March 5, 2000

    [04] Free IVF treatment for thirty couples

    THE Cyprus Fertility centre is offering 30 free in vitro fertilisation (IVF) treatments to needy couples.According to an announcement by the independent Nicosia clinic, the free treatments are being offered thanks to a donation from Edek deputy Takis Hadjidemetriou.The clinic has used Hadjidemetriou's money to establish a fund for providing free fertility treatment for less-well-off couples facing conception problems.A number of needy couples have already had children thanks to free treatment provided by the fund, the clinic said.To qualify for the free treatment, couples must have a combined income of less than ,10,000 a year.

    Application forms can be obtained by calling 02-766222.

    March 5, 2000

    [05] Kyprianou out of hospital today

    HOUSE president Spyros Kyprianou is today expected to come out of the London hospital where he last month had emergency surgery to rewire his sternum.Dr Rex Stanbridge, who carried out the operation at St Mary's hospital, said yesterday the 68-year-old Diko leader was well enough to be released.Kyprianou's health had shown a "significant improvement" over the past few days, state radio CyBC reported yesterday.The former President of the Republic is expected to stay in a London hotel for two or three weeks after his discharge from St Mary's, so doctors can continue to monitor his recovery.Kyprianou was rushed to London early last month after sutures put in his sternum following open-heart surgery in Ohio in January came loose during a coughing fit.The open-heart surgery was recommended by Nicosia doctors after tests showed weaknesses in one of the veteran politician's heart valves. The tell-tale tests were carried out after Kyprianou was hospitalised after a serious asthma attack late last year.An announcement yesterday from his party, Diko, said Kyprianou would resume his party duties "little by little" after his return from London.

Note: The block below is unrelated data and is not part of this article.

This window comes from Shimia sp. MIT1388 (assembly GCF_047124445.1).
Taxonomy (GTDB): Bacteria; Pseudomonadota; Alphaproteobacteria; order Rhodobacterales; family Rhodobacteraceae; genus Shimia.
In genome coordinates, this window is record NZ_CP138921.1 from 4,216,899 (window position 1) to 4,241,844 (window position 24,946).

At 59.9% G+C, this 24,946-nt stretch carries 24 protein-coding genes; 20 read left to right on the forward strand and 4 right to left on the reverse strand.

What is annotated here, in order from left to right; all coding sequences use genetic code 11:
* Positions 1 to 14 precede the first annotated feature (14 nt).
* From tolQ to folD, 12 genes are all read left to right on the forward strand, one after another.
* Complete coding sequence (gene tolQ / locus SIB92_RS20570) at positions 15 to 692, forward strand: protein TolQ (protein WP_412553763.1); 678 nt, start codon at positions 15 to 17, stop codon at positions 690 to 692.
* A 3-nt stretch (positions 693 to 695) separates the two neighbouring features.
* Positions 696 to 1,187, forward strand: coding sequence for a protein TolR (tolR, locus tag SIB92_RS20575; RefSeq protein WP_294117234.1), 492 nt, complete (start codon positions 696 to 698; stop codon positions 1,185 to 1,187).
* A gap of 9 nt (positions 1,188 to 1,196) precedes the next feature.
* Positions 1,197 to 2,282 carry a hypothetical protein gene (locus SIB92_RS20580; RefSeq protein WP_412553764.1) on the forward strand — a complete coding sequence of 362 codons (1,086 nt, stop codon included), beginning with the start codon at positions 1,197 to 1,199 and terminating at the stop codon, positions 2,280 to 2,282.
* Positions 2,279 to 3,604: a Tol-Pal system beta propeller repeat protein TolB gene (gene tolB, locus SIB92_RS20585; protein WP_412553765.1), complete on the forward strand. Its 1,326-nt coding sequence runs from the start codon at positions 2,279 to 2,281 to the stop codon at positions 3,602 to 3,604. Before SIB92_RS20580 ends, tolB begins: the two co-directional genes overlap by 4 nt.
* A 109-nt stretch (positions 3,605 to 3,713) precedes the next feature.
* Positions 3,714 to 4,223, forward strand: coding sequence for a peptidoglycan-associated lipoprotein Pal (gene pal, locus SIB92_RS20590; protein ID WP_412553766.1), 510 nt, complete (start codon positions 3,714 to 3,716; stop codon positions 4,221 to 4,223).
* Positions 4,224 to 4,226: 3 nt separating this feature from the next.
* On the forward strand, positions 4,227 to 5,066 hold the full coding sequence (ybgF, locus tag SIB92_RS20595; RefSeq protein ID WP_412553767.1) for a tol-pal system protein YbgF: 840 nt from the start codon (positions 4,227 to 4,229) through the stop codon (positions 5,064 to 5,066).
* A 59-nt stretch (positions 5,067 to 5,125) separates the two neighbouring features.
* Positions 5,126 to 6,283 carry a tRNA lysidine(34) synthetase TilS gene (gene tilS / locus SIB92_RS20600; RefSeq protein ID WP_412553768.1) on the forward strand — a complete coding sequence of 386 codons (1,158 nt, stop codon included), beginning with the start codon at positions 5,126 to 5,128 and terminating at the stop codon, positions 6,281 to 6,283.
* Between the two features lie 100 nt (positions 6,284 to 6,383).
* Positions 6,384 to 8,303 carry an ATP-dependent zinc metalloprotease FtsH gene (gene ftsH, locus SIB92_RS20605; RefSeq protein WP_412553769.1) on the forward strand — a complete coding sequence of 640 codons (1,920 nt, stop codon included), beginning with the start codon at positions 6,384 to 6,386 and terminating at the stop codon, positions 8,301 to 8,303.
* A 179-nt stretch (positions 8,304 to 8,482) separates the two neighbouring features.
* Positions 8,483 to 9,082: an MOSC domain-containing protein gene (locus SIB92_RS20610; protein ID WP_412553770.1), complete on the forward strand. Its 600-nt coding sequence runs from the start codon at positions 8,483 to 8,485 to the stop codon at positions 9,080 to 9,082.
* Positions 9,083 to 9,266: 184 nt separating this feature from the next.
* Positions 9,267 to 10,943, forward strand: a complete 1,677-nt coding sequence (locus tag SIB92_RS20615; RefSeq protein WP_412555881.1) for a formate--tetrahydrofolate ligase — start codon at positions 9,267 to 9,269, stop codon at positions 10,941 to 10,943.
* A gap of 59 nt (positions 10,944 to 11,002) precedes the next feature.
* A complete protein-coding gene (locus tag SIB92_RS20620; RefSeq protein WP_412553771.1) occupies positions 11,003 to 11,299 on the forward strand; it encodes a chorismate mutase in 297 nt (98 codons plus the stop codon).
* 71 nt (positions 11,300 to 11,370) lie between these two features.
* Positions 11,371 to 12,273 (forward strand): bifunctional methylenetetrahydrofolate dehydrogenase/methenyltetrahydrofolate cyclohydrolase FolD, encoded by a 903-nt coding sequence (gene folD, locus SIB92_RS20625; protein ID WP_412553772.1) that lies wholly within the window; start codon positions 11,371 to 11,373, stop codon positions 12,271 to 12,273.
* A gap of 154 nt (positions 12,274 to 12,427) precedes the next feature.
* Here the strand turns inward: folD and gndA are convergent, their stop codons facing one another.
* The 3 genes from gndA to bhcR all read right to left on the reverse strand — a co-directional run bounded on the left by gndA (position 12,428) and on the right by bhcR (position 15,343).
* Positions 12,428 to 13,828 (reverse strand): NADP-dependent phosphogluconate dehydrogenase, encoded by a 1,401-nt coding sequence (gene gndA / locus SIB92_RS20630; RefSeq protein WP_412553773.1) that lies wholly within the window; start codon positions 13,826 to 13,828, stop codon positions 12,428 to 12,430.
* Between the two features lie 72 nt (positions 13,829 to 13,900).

March 5, 2000

    [06] Two remanded after drugs squad bust

    NICOSIA District court yesterday remanded two drug suspects arrested at Pera Chorio on Friday after a police chase during which a warning shot was fired.Drug squad officers acting on a tip-off put the car the two men were in under surveillance at around 6pm on Friday, the court heard.One of the suspects tried to make a run for it when officers approached the car after it stopped outside the police station at Pera Chorio in the Nicosia district at about 6.30pm, police said. One of the police officers fired a warning shot over the fleeing suspect's head and he stopped.Both men were arrested and a search of their car turned up two small plastic bags containing about seven grammes of a dry plant material thought to be hashish, the court was told.Police also said they had found four cannabis plant seeds in the car.A subsequent search of the suspects' homes drew a blank.The two suspects, who were not named by police, are a 25-year-old from Latsia outside Nicosia and a 30-year-old from the Nicosia district village of Lythrodontas.The court remanded them both for four days.

    © Copyright Cyprus Mail 2000

    Cyprus Mail: News Articles in English Directory - Previous Article - Next Article
    Back to Top
    Copyright © 1995-2023 HR-Net (Hellenic Resources Network). An HRI Project.
    All Rights Reserved.

    HTML by the HR-Net Group / Hellenic Resources Institute, Inc.
    cmnews2html v1.00 run on Saturday, 25 March 2000 - 12:34:16 UTC